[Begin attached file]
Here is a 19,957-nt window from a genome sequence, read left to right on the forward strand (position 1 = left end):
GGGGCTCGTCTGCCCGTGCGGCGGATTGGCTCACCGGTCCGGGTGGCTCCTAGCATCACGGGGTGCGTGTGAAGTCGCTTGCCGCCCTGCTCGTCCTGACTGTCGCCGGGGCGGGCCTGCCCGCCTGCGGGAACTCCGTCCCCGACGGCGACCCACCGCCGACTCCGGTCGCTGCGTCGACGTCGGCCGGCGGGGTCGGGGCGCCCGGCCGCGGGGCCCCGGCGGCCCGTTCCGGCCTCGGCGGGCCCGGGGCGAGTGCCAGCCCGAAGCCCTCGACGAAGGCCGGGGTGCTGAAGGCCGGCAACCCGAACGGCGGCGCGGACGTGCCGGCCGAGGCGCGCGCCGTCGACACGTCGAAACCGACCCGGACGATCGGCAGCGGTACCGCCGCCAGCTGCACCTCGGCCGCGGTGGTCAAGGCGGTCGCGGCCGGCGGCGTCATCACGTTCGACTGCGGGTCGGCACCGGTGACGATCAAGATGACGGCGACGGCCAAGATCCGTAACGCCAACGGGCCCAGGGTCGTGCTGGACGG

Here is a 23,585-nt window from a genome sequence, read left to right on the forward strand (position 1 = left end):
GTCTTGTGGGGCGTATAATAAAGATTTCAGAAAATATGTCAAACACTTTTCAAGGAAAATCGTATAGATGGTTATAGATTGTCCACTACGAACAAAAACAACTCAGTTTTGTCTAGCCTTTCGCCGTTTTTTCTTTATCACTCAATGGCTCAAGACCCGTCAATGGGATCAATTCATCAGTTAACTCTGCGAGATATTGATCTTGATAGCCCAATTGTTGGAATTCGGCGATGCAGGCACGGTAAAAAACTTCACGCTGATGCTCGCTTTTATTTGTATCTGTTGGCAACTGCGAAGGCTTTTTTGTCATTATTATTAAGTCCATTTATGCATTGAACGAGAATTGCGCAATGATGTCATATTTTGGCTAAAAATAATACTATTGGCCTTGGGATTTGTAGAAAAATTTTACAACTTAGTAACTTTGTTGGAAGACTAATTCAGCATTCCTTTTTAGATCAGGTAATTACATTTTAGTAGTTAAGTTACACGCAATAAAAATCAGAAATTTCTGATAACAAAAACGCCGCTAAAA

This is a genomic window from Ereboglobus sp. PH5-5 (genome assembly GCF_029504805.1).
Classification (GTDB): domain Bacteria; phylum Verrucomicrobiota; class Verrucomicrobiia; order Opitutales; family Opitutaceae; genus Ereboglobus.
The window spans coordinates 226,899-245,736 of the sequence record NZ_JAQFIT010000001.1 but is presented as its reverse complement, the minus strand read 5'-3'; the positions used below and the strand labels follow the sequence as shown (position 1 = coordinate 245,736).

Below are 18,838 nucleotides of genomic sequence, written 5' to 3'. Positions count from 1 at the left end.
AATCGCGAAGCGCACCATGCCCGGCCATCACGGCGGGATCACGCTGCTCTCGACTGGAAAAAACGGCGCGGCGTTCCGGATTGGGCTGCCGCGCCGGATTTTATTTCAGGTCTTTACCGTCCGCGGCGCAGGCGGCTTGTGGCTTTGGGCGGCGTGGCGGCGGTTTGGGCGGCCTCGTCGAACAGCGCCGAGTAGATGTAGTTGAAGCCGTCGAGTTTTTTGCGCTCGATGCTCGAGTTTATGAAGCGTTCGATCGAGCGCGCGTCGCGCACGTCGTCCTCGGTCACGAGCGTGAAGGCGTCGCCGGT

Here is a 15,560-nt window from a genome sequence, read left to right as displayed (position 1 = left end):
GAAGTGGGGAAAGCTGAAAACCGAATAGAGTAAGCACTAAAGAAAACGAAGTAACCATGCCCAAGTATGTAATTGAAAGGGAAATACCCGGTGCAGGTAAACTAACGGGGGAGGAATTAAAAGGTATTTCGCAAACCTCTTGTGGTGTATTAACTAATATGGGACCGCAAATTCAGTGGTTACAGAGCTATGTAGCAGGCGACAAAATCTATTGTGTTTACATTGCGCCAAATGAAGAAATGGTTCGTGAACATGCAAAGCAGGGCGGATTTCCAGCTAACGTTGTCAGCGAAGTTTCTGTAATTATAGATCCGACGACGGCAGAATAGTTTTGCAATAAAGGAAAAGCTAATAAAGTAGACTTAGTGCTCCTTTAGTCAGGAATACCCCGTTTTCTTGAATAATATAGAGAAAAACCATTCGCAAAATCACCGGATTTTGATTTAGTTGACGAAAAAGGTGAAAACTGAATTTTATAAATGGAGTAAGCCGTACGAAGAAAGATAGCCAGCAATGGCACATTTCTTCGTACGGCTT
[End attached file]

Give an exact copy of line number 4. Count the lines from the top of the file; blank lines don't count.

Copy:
GTCTTGTGGGGCGTATAATAAAGATTTCAGAAAATATGTCAAACACTTTTCAAGGAAAATCGTATAGATGGTTATAGATTGTCCACTACGAACAAAAACAACTCAGTTTTGTCTAGCCTTTCGCCGTTTTTTCTTTATCACTCAATGGCTCAAGACCCGTCAATGGGATCAATTCATCAGTTAACTCTGCGAGATATTGATCTTGATAGCCCAATTGTTGGAATTCGGCGATGCAGGCACGGTAAAAAACTTCACGCTGATGCTCGCTTTTATTTGTATCTGTTGGCAACTGCGAAGGCTTTTTTGTCATTATTATTAAGTCCATTTATGCATTGAACGAGAATTGCGCAATGATGTCATATTTTGGCTAAAAATAATACTATTGGCCTTGGGATTTGTAGAAAAATTTTACAACTTAGTAACTTTGTTGGAAGACTAATTCAGCATTCCTTTTTAGATCAGGTAATTACATTTTAGTAGTTAAGTTACACGCAATAAAAATCAGAAATTTCTGATAACAAAAACGCCGCTAAAA